Muswell Hill writer turns Northern Line commute into poetry

Poet Dominic Stevenson

Poet Dominic Stevenson - Credit: Archant

Dominic Stevenson tells Annie Muir why the London Underground inspired his first book of verse.

The vagaries of the Northern Line service have left Dominic Stevenson ample time to write his first volume of poetry.

During his daily commute from Highgate to Southwark, the Muswell Hill writer dreamed up a volume of verse inspired by the tube journey itself.

The Northern Line (Winter Goose Publishing) muses on the people he encounters on his journey south, and the strange dichotomy of distance and intimacy that develops between commuters.

He also hauls along “a rucksack of memories” of his own life including love, travel and friendships.

“I know it sounds silly, because it’s just a tube ‘line, but it’s very close to my heart,” says Stevenson.

“I’ve been making the same commute for five years, and I love the relationships you build up with people because of seeing them every day: the nods and smiles.”

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Stevenson calls public transport “a great equaliser”.

“However nice your suit is or whether you’re a man or a woman, English or French, you’re all on the same journey together. Even if the destinations are different you’re still going in the same direction.”

Appropriately the book is a perfect commuter read because “then you can get the in-jokes.”

“Although they are my experiences I see them as something that people can relate to. Most people have fallen in and out of love, been annoyed by someone encroaching on their space, or by music blaring out of headphones.”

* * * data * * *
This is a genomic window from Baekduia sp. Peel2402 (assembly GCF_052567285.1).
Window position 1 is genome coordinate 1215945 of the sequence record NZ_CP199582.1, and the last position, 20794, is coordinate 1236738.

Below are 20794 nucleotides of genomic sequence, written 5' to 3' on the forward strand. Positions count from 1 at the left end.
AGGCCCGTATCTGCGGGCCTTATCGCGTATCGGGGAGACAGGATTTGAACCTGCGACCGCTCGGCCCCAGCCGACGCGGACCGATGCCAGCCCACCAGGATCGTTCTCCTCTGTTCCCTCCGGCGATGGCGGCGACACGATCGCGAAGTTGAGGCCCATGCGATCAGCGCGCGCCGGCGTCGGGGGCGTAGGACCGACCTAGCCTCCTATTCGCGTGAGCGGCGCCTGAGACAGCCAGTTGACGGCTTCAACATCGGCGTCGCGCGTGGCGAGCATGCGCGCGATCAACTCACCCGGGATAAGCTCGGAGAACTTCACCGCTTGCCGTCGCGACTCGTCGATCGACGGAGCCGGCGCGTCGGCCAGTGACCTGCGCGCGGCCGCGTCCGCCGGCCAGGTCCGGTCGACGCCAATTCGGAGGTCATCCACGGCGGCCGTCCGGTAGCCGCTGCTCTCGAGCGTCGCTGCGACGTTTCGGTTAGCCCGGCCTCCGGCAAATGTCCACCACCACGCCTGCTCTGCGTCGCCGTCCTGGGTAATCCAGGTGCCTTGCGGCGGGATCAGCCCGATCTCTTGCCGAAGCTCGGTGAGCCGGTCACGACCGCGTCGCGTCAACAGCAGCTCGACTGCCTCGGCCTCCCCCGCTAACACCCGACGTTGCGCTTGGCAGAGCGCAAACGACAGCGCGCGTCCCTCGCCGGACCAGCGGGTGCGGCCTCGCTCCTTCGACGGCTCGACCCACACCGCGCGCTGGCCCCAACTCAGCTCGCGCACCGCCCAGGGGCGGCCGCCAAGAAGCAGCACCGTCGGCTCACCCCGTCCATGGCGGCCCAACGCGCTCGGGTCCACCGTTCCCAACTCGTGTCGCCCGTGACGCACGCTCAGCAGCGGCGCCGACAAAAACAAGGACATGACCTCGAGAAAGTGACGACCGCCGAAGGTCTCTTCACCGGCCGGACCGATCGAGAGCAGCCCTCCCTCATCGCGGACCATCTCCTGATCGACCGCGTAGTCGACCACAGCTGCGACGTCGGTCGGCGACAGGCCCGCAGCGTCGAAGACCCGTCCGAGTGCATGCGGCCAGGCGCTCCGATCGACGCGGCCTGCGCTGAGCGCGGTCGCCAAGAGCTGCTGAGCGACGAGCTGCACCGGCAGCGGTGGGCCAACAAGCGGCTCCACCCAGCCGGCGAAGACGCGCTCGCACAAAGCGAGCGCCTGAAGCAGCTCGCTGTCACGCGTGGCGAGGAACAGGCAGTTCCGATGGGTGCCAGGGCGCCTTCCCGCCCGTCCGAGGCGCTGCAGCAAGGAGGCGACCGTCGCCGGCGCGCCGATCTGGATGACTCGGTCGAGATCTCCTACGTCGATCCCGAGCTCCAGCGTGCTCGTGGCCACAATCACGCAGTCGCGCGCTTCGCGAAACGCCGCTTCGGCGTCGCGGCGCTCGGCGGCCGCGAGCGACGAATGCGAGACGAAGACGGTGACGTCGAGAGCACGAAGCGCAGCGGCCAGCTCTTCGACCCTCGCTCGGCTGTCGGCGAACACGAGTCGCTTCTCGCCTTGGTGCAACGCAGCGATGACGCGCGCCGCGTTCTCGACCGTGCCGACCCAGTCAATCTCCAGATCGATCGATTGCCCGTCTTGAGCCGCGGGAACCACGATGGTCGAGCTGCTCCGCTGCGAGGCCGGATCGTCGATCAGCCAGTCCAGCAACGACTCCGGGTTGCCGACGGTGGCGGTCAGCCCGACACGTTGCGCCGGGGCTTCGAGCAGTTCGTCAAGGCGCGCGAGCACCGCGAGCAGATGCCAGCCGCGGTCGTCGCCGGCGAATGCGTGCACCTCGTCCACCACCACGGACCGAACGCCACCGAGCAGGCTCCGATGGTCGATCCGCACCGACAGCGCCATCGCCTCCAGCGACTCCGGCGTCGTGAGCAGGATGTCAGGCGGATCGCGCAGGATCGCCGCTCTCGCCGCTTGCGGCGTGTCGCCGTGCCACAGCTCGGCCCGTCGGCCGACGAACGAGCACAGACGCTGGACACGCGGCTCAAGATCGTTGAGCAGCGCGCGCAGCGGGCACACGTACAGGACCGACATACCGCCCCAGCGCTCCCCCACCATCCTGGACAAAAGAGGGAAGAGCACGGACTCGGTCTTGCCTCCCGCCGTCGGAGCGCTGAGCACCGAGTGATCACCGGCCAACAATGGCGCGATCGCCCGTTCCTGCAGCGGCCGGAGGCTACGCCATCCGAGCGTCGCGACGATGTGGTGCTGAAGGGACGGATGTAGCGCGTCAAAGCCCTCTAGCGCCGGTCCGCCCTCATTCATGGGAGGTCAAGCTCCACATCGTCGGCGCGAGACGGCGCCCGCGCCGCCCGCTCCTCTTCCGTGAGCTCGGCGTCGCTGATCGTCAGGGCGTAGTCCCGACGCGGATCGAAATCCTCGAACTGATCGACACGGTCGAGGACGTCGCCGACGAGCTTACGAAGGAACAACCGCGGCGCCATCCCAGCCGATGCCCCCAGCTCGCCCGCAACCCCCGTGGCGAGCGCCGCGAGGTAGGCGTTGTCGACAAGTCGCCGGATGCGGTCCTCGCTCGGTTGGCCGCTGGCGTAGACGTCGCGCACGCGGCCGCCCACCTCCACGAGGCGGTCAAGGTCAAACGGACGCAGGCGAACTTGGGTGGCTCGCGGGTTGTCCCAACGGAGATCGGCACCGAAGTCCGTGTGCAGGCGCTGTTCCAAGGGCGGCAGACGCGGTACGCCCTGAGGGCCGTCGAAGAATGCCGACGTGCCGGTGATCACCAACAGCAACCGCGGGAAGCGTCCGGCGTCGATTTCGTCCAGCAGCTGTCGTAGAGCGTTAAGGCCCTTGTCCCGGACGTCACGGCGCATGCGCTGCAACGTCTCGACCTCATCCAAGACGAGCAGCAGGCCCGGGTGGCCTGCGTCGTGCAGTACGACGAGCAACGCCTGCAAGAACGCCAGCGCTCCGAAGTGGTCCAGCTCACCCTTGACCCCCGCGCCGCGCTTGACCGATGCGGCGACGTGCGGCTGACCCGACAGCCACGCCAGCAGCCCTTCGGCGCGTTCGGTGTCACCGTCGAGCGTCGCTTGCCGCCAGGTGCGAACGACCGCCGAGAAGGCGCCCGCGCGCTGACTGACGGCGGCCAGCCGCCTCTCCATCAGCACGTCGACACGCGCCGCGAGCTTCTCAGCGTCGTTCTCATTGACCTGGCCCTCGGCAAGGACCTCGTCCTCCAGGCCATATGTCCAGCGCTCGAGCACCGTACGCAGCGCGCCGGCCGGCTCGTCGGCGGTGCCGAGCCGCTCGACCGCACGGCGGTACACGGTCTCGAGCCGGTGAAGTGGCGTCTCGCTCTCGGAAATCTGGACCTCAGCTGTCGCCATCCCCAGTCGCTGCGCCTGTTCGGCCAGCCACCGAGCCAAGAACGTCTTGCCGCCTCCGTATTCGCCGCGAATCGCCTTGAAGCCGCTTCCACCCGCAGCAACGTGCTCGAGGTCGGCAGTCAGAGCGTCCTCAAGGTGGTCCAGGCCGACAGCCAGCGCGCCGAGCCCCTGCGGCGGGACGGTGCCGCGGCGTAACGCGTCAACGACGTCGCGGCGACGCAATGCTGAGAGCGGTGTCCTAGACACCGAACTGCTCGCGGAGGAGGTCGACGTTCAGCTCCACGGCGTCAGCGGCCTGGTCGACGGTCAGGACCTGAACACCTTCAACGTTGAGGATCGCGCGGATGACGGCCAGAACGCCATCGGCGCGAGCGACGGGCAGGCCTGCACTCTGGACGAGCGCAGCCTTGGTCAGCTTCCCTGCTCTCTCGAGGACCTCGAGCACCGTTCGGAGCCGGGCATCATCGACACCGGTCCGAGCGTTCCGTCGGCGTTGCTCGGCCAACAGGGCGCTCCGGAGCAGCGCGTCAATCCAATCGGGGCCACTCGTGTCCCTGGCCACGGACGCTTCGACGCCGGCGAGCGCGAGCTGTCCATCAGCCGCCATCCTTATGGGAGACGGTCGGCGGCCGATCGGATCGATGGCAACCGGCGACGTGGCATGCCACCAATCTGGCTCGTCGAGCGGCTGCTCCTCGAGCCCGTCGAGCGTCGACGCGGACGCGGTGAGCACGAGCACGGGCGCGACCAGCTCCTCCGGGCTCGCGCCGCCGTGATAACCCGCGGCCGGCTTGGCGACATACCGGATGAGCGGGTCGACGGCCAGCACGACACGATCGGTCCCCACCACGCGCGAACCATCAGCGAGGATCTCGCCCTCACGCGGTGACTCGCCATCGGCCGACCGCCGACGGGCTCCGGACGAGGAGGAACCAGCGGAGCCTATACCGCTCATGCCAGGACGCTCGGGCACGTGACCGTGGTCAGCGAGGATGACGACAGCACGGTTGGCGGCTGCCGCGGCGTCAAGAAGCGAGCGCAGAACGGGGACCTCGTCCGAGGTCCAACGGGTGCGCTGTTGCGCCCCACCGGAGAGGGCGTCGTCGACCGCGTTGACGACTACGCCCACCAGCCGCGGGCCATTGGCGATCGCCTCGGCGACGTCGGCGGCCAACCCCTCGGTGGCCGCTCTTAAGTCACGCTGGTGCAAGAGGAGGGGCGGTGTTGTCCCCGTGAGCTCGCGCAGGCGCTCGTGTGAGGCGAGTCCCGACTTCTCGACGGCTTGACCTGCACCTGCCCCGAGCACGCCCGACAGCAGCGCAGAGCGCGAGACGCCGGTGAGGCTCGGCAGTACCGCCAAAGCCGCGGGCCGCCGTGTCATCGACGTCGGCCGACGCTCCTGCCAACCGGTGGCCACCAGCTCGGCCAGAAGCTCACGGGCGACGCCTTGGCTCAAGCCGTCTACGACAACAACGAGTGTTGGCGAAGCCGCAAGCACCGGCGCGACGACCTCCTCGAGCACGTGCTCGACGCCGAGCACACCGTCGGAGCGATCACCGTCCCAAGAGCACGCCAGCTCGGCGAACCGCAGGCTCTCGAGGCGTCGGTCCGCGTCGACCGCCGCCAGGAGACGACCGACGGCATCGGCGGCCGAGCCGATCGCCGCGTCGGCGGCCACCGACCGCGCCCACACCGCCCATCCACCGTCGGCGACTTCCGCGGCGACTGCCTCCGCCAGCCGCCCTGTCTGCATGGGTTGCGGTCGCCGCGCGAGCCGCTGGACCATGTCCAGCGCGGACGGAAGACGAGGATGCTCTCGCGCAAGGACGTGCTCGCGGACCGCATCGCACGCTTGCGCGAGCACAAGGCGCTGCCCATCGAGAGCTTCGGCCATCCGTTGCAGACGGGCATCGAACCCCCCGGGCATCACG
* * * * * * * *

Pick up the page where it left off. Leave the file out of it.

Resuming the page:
Stevenson has even caught the judgmental gaze of a stranger while reading his own book on the tube the day it was printed, because he was too excited to wait until he got home. “To her I was just the man sitting there reading his own book.”

Like the tube line itself, Dominic describes himself as “Northern”.

He grew up in Grimsby and says although he always knew he wanted to leave and move to London he is proud of his background in the industrial north. The views on poverty, social injustice and the dispossessed he expresses in his poems originate from the politically-charged era he grew up in.

“My dad is a decorator, my granddad was a steel-worker, my other granddad was a carpenter, my great-granddad was a fisherman, and then here I am writing poetry.

“When I was growing up in the 80’s I remember poets like Tim Wells who were very politically fierce, that’s how it should be, poets have a responsibly to be politically engaged.”

Stevenson, who performs his poetry and hosts a monthly poetry event, Listen Softly says he gets out there and takes part in gigs because: “I want people to stop and listen and understand. I want the teachers to consider what party would be best for education, and the doctors and nurses to consider what would do best for healthcare. If everyone looked after their own area ethically, then we’d be fine, because there would always be a watchful eye. But that’s not always the case. I see the poet’s job as a member of society, as being that watchful eye.”

For more about Dominic see